- Worcester 13.60%
- Shrewsbury 6.5%
- Grafton 5.3%
- Millbury 4.4%
- Leicester 4.0%
- Auburn 3.3%
- Holden 3.2%
- W Boylston 2.5%
- Paxton .8%
With no housing investments designed to support comprehensive neighborhood revitalization projects, Gateway Cities rely heavily on the state’s affordable housing resources. Since 1993, about a fifth of state affordable housing investment has gone to Gateway Cities. These communities often employ affordable housing funds reluctantly because they are the only capital available to address blight.
While affordable housing redevelopment can resolve concerns on a given block, it may further destabilize Gateway City neighborhoods by drawing families away from the existing housing stock. Reliance on affordable housing funds for neighborhood revitalization may further concentrate low-income families in high poverty areas, thwarting efforts to restore healthy demand for housing.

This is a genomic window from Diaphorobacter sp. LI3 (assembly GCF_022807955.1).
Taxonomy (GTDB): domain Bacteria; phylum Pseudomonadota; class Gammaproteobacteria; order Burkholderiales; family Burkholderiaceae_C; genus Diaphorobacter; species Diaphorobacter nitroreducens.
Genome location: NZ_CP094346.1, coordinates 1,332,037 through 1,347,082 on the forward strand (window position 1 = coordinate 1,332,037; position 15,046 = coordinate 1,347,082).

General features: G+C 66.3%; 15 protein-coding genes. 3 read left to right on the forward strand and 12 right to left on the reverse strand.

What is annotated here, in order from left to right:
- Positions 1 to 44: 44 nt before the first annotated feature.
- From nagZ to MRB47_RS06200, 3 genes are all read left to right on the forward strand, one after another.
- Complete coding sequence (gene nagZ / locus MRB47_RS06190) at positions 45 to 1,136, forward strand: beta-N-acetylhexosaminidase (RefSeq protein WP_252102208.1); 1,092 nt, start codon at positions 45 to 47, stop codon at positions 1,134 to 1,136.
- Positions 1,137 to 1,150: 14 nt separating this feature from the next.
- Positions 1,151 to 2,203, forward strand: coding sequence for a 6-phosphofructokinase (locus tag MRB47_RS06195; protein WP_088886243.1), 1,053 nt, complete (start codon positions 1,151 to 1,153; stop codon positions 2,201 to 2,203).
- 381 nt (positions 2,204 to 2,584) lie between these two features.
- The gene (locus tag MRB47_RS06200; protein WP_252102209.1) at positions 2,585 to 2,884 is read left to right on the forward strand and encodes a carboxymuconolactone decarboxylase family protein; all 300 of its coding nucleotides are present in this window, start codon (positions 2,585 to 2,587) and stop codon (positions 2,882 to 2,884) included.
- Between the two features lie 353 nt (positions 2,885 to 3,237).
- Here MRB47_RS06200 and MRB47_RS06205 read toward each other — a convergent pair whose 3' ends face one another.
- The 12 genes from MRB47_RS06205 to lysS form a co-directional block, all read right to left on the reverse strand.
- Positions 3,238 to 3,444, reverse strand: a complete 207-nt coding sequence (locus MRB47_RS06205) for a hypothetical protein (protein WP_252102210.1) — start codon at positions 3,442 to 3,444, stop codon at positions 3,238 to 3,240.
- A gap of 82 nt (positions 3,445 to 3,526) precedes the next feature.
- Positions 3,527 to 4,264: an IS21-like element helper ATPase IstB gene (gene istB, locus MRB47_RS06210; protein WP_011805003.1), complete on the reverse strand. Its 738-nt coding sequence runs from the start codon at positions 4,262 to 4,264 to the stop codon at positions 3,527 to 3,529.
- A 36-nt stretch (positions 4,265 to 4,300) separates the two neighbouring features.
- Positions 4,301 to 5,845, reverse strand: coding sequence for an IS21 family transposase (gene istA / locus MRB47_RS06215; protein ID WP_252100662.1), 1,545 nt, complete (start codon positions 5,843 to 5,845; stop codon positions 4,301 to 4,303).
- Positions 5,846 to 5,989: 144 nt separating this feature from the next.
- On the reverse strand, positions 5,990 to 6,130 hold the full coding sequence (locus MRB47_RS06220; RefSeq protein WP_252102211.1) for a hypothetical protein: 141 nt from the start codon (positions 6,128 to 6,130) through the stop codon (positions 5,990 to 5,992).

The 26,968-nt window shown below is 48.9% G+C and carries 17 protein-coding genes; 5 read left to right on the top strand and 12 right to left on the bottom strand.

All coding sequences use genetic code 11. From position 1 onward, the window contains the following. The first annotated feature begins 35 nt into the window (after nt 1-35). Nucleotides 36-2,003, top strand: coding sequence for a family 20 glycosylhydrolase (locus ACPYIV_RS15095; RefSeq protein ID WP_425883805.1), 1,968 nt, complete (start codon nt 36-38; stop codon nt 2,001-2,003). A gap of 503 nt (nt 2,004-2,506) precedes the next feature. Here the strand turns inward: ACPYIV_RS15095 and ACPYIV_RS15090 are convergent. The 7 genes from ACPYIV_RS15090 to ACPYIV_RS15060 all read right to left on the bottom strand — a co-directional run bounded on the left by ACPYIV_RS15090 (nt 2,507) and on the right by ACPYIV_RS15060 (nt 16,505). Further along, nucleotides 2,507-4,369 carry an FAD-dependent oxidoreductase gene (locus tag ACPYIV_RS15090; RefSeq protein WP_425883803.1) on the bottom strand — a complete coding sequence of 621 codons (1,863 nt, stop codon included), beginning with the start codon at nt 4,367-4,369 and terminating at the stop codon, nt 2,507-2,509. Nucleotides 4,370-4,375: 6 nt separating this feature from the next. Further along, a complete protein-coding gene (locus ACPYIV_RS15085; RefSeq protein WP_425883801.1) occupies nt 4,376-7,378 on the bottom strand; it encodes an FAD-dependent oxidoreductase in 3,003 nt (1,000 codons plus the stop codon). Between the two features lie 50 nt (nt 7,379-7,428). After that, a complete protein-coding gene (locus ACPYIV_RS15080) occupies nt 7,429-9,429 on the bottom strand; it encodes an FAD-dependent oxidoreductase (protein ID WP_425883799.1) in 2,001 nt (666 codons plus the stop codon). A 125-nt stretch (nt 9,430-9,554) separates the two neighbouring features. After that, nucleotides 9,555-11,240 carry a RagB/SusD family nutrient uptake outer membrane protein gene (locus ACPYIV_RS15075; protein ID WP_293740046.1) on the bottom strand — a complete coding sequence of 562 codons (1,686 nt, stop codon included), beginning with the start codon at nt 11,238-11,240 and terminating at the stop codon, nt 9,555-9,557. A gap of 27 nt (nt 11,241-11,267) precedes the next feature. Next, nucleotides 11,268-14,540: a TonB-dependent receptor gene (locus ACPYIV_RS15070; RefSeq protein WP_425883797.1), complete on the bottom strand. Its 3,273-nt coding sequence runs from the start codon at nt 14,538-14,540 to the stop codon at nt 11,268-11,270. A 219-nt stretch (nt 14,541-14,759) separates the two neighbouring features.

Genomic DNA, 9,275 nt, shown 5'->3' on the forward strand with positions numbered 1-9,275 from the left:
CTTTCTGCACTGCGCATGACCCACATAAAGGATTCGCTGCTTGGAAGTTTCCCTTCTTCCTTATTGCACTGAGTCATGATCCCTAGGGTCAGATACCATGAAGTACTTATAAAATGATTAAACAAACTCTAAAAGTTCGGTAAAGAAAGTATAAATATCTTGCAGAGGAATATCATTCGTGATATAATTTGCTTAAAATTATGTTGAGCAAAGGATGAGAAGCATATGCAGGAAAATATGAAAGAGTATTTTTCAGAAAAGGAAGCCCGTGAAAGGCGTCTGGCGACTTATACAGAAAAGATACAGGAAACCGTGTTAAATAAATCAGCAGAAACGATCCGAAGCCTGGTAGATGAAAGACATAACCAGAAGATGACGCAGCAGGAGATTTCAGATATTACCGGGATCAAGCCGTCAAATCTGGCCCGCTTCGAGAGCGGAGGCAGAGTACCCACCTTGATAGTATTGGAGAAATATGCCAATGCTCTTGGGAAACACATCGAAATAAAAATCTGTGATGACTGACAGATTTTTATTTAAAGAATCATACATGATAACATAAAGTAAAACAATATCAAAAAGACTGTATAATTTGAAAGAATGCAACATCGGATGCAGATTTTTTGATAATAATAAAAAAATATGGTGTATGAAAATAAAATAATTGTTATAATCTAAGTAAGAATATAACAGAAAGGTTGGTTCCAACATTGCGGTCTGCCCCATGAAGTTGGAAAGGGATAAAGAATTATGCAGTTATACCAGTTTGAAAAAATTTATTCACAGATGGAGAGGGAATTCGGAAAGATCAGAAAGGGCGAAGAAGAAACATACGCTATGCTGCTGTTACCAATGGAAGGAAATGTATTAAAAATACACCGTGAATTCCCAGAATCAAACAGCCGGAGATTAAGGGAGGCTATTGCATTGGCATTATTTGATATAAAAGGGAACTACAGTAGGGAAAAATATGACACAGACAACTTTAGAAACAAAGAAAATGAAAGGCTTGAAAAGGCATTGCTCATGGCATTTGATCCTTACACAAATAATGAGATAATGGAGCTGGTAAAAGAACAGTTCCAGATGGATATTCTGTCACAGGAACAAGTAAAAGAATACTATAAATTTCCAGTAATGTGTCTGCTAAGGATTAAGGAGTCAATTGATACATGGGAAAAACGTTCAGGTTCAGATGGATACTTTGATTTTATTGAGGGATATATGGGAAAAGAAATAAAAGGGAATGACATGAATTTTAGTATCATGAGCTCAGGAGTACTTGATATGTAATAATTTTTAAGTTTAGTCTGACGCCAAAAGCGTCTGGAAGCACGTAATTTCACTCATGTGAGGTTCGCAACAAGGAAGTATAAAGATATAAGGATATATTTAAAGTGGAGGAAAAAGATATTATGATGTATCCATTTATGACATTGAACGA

What did people think about this report? Check out Boston Globe Editorial:
In many cases, affordable units can draw stable families into poor neighborhoods. But as the Pioneer Institute pointed out in a separate study, the deed restrictions limiting the income level of buyers can place a long-term freeze on a neighborhood’s prospects. The same policies that keep units affordable in and around Boston can prevent upscale neighborhoods from emerging in Springfield, Holyoke, and Lawrence.
Affordable housing remains a vital need across the Commonwealth, from Boston to Springfield to Pittsfield. But it won’t bring the upper middle class back to gateway cities, and it won’t create enough new customers for the shops and restaurants that give life to Main Street. At this moment, the ability of the gateway cities to serve their current citizens depends on a larger tax base, and there are signs that higher-income people want to come back to city centers. The state owes its gateway cities programs that help them to seize this opportunity now
The question you need to ask yourself is RKG, MASSINC and the Boston Globe all wrong?